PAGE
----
Bulls, Nets aim to derail Heat 'threepeat'
LOS ANGELES - LeBron James and the Miami Heat have their sights on a "threepeat" as the NBA season tips off on Tuesday, but Derrick Rose's Chicago and free-spending Brooklyn have other ideas.
'King' James and the Heat are trying to become just the third team of the modern era to win three straight titles, a feat accomplished by the Los Angeles Lakers of Kobe Bryant and Shaquille O'Neal in 2000, 2001 and 2002, and the Chicago Bulls of Michael Jordan -- who did it twice from 1991-93 and 1996-98.
The Heat captured their second straight title in an NBA Finals thriller over San Antonio in June.
Along the way to the title they put together an astonishing 27-game regular-season winning streak and James was a near-unanimous choice for a second straight Most Valuable Player award.
But the Bulls, with former NBA MVP Rose back in action after missing all of last season rehabbing a knee injury, have designs on the Eastern Conference title.
The Brooklyn Nets have also armed themselves for battle in the East, thanks to the deep pockets of Russian billionaire owner Mikhail Prokhorov.
The Nets brought in future Hall of Famers Kevin Garnett and Paul Pierce from the Boston Celtics to join All-Stars Deron Williams, Joe Johnson and Brook Lopez.
Another future Hall-of-Famer, Jason Kidd, is the big question mark in Brooklyn. Kidd was tapped as head coach of the Nets shortly after announcing his retirement as a point guard with the New York Knicks.
While Kidd is unquestionably NBA coaching material, it remains to be seen if his inexperience in the job will cost the Nets.
"Championship teams are built on being prepared, playing unselfishly and being held accountable, and that's how I expect to coach this basketball team," the widely respected Kidd said.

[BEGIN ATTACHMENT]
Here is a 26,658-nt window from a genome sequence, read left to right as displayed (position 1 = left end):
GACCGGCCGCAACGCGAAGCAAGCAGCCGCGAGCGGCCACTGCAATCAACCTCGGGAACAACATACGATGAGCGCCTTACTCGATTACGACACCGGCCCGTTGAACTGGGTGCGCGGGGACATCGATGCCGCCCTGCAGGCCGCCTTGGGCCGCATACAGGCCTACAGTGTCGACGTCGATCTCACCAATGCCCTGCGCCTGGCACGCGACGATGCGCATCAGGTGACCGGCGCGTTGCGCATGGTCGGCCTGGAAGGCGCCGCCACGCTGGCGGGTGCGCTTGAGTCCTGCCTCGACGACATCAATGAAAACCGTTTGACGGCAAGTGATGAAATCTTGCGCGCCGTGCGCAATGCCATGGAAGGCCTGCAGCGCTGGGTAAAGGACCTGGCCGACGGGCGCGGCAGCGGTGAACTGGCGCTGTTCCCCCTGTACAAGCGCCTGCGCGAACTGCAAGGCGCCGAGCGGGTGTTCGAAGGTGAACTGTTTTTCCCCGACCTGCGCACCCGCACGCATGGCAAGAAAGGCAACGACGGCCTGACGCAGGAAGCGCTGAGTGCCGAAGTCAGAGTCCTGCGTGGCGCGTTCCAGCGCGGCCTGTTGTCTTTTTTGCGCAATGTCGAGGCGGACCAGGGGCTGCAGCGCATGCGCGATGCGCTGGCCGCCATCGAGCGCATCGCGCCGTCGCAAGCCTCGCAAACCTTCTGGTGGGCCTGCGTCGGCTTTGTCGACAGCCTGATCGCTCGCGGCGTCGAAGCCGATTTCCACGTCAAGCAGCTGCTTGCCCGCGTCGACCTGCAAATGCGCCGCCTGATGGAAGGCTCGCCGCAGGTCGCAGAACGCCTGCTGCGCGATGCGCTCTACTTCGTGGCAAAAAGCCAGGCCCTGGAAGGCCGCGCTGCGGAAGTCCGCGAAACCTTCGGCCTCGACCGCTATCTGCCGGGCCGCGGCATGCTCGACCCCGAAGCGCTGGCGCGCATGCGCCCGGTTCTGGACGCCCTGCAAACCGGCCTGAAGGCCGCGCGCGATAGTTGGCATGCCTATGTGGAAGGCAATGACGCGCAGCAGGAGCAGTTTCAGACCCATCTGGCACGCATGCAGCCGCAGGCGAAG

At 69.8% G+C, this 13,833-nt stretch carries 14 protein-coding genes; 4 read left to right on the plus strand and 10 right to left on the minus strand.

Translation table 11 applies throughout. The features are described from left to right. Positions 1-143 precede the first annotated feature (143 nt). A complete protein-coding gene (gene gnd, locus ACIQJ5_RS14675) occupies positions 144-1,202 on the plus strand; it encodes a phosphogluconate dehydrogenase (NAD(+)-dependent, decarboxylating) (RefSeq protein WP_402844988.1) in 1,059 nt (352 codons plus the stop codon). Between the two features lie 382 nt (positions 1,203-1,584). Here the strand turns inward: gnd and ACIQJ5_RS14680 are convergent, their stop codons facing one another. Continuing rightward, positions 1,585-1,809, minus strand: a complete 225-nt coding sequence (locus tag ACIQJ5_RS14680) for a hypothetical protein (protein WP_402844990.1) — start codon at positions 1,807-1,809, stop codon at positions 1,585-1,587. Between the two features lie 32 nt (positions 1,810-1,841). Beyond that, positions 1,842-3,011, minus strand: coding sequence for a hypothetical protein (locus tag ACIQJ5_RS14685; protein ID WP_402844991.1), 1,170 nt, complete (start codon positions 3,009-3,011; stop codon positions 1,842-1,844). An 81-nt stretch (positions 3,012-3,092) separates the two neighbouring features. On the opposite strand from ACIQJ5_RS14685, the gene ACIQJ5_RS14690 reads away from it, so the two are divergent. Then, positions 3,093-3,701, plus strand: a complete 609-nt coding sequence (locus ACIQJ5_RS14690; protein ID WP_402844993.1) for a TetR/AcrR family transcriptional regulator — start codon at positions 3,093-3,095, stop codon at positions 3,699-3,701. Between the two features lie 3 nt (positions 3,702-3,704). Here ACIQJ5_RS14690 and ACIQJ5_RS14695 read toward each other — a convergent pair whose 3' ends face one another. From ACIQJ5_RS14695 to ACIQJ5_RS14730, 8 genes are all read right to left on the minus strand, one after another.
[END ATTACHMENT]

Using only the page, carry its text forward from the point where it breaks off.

The tension in the East was evident even before the season began when James and teammate Dwyane Wade implied it was hypocritical of Garnett and Pierce to make a move from Boston when they had criticized former teammate Ray Allen for departing the Celtics for Miami last year.
"Tell LeBron to worry about Miami," was the crisp reply from Garnett that promised an extra edge to the Nets-Heat rivalry this season.
The pre-season pot-shots at Miami haven't been limited to the East. Kevin Durant, whose Oklahoma City Thunder were beaten in the 2012 finals by Miami, said it was time for an aging Wade to "pass the torch".
Durant's assessment that Wade could no longer be considered one of the league's top 10 players sparked a Twitter feud in which Wade posted a reminder to himself: "Make him respect your place in history ... again."
It's certainly possible that Wade could get that chance in the finals. The Thunder's bid to get back to the NBA's title series last season ran aground after All-Star guard Russell Westbrook suffered a torn meniscus in his knee in the first round of the playoffs.
With Westbrook due back -- albeit belatedly after an arthroscopic procedure to reduce swelling in the knee in October -- the Thunder are still top contenders in a Western Conference packed with talented teams.
The San Antonio Spurs were five seconds away from a fifth NBA title in June only to fall in seven games to the Heat.
Coach Gregg Popovich admits he's thought about it "every day" and no doubt plotted how to get his ageless star trio of Tim Duncan, Manu Ginobili and Tony Parker back to the finals.
They'll have the help of ever-improving Kawhi Leonard, the rising star who stamped himself the future of the franchise in last year's playoffs, as well as sharp-shooting Danny Green.
But it's the question-marks in the West that have sparked the most pre-season buzz.
The Houston Rockets landed free agent prize Dwight Howard, the superstar center who never seemed to settle with the Los Angeles Lakers last season.
The Rockets, thanks in large part to shooting guard James Harden, were the league's second-highest scoring team last season.
But they ranked 28th out of 30 teams in allowing opponents to score, a stat that three-time defensive player of the year Howard can change right away.
The Los Angeles Clippers, having reached the playoffs the last two seasons, will try to go deeper into the post-season under the guidance of former Celtics coach Doc Rivers.
Rivers could be just what All-Star point guard Chris Paul and the Clippers need to emerge further from the shadow of the Los Angeles Lakers, who face an uncertain season as superstar Kobe Bryant continues to recover from a ruptured Achilles tendon.
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